Malnutrition: Journalists to Explore SDGs Component in Reportage

By Alex Uangbaoje, Abuja

Nigeria Journalists covering malnutrition and other child killers related issues, has agreed to henceforth, explore key components of Sustainable Development Goals (SDGs), that sort to address the plights of women, children and other vulnerable groups by promoting them to bring requisite solutions to address the issues.

Their focus, according to them, will be goal 1: No Poverty, 2 Zero Hunger, 3 Good Health and Well-being, 5 Gender Equality, 6 Clean Water and Sanitation, 10 Reduced Inequality and 14 Life Below Water.

The over 30 journalists reached the resolution at the end of a 3-day media in Abuja, that started Monday 29th to 31st October 2018, tagged “Journalists’ Role in Ensuring Transparency and Accountability in Allocation and Use of Health/Nutrition Funds in Nigeria”, organized by the Civil Society Scaling up Nutrition in Nigeria (CS-SUNN) under her Partnership for Improving Nigeria Nutrition Systems (PINNS) project.

CS-SUNN is a non-governmental, non-profit making coalition, made up of organizations with a shared vision to transform Nigeria into a country where every citizen has food and is nutrition secured.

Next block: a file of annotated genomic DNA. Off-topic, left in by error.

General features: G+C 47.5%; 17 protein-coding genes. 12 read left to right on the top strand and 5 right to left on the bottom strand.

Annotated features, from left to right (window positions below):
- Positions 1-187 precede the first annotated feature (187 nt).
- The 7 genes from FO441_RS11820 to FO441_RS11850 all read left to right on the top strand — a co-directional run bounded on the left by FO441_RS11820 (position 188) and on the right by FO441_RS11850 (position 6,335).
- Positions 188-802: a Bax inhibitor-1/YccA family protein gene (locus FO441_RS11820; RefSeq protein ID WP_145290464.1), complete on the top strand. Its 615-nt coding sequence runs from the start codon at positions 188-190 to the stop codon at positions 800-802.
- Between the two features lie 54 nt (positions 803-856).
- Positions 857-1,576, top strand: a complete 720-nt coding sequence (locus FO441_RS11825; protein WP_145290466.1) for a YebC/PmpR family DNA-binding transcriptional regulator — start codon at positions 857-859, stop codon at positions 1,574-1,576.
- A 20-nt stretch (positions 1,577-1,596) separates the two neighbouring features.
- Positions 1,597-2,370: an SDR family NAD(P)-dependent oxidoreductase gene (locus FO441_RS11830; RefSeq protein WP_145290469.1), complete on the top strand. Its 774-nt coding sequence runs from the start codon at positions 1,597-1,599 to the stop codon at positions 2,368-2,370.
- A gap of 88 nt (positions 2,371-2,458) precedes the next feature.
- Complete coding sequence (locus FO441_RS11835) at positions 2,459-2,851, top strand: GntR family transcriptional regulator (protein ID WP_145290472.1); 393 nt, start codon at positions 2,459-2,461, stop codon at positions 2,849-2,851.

CS-SUNN is presently implementing the Partnership for Improving Nigeria Nutrition Systems (PINNS), a project designed to strengthen the Nigeria nutrition systems to be more Result- driven, Effective, Serviceable, Efficient and Transparent (RESET) in delivering on their mandate. The project is to be implemented in five states namely; Kano, Kaduna, Niger, Lagos and Nasarawa.

The media practitioners, also tasked stakeholders such as; government, the media, CSOs, care givers, donor agencies etc on the need to place emphasis on preventive other than curative measures in their malnutrition campaign.

They stressed the need for the media to get enough information aimed at addressing nutrition issues, so they can hold government and policy makers accountable for their commitments, adding, “media should put nutrition at the front burner and influence policy decisions through their reportage for improved nutrition interventions.”

The participants pledged to double their effort in sensitizing women on the need to exclusively breastfeed their children especially in the first six (6) months of life, without addition of water and two years in addition to adequate complementary feeding.

They charged the government to scale up and sustain existing interventions on nutrition, while media continue to intensify campaign towards behavioral change, especially for men to support exclusive breastfeeding.

In order to accelerate the reduction of malnutrition that is taking the lives of over 2000 children under five years of age on daily basis and killing over 145 women of child bearing age die daily in Nigeria, the media practitioners, therefore called for male/husband involvement and support towards exclusive breastfeeding.


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